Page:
Sharpe’s sword. Bernard Cornwell

There was terror and madness in the air. The Germans had turned into this charge in a sudden explosion of anger. Their long heavy swords were raised for the first stroke, the hooves slung up great clods of turf, and the French square nearest to the charge fired again. Eighty yards to go.

Screams came from ahead of Sharpe. He had a glimpse of a horse sliding on its belly, head up and yellow teeth bared to the sky. A man rolled over and over, blood whipping from his neck, his sword stuck straight up and quivering in the ground. The trumpet again, incoherent challenges, and everywhere the hammering of hooves that filled the valley.

A horse drummed the earth with its legs, dying on its side, blood frothing as it lashed its neck and screamed in pain. The second rank gathered itself, jumped, and the French had saved one rank’s muskets for the moment. Smoke pumped from the square, bullets lashed at the charge, and a man was hit at full jump. He came backwards from his horse, a halo of blood about his face, and the horse went on alone. A standard bearer was down, his horse dead, and he ran with the standard, holding it aloft, and another German leaned left from the saddle, took the staff at the full gallop, and again the banner was high and taking them on in the impossible charge.

The earth quivered with the heavy horses, with the hammer of their hooves. The ranks had loosened in this madness so the valley seemed filled with big men on big horses, the sunlight catching their swords, the brass-plated straps of the bicornes, and the gleaming hooves that drove them on. The hooves threw up earth that stung Sharpe’s face. The horses seemed to strain towards the enemy, their eyes wild, their teeth bared, and Sharpe let the madness flow up in him to conquer the terror. He rode past a dead horse, its rider crouching for safety behind the corpse, and Sharpe had never done this. He had never ridden with the cavalry in a charge and there was a splendour to it that he could not have dreamt. This was the moment when a man became a god, when the air was noise, when speed lent its strength to the sword, a glorious feeling in those minutes before a bullet turned the god into dead meat.

A cavalryman, wounded, was being dragged by his stirrup. He screamed.

At fifty yards another rank of the square brought up their muskets, looked into the storm of anger, and fired. A horse and rider tumbled, hooves high in the sunlight, falling, and the blood streaked impossibly far on the grass, then the next rank was past, manes flying, and still the French had one more loaded rank.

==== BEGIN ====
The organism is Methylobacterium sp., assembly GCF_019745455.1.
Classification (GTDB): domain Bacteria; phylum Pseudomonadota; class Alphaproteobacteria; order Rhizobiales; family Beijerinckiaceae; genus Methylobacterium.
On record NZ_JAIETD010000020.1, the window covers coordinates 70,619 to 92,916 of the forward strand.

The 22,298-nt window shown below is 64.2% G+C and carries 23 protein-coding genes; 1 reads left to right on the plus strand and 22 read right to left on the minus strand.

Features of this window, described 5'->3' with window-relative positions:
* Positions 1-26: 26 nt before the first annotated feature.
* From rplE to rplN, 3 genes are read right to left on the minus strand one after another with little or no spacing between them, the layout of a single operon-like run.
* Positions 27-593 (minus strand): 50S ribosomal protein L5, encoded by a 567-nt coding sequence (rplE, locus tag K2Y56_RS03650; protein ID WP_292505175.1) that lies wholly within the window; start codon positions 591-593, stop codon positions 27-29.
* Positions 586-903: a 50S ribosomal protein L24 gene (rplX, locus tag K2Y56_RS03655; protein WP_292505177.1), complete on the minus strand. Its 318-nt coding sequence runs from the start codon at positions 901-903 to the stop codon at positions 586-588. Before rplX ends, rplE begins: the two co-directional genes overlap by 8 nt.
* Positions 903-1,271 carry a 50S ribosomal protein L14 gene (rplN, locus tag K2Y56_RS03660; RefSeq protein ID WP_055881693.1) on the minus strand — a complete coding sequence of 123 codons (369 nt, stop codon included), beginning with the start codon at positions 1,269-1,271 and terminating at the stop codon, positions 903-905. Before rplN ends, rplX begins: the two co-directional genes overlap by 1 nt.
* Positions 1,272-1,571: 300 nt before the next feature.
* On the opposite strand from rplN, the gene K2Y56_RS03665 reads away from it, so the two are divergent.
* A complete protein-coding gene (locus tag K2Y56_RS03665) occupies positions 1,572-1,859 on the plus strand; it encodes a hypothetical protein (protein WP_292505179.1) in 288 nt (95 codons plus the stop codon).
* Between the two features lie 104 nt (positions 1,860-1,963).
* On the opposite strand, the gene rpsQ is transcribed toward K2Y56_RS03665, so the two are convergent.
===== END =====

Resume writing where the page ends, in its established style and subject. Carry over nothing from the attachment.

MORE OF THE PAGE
The square blossomed smoke. A bullet hammered past Sharpe, but he did not hear it. He could only hear the hooves. An officer ahead of Sharpe was hit. He saw the man shaking with the pain, imagined the scream that he could not hear in this valley of noise, and saw the long sword dangle useless by its wrist strap. The man’s horse was hit too, jerking its head in sudden pain, yet it charged on. A dying man on a dying horse leading the charge.

The trumpet hurled them at the enemy. One trumpeter was down, his legs broken, yet he played on, played the charge again and again, the notes that could drive a man into wild glory. These screams in the valley, horses and men, screams of pain drowned by the trumpets. The guidons were lowered like lances, it was the final moment, and crossfire took them from another square and one guidon went down, point first into the earth and the man who had held it seemed to fall so slowly, then suddenly he was rolling and screaming, streaking the grass with his blood, and still the charge was led by a dying man on a dying horse. The man died first. He fell forward onto the neck of his horse, yet the horse still obeyed its last command. It charged. It used up its blood, its great heart pumping to the dying limbs, and the horse fell to its knees. Still it tried to charge as it slid on the grass, slick with blood that pumped from its chest, and it slid with its dead burden and died itself. And as it died, and could not turn, it slid like a great missile of dead meat into the front face of the square. Man and horse, in death, smashing the ranks back, opening the gap, and the next rank of Germans saw it.

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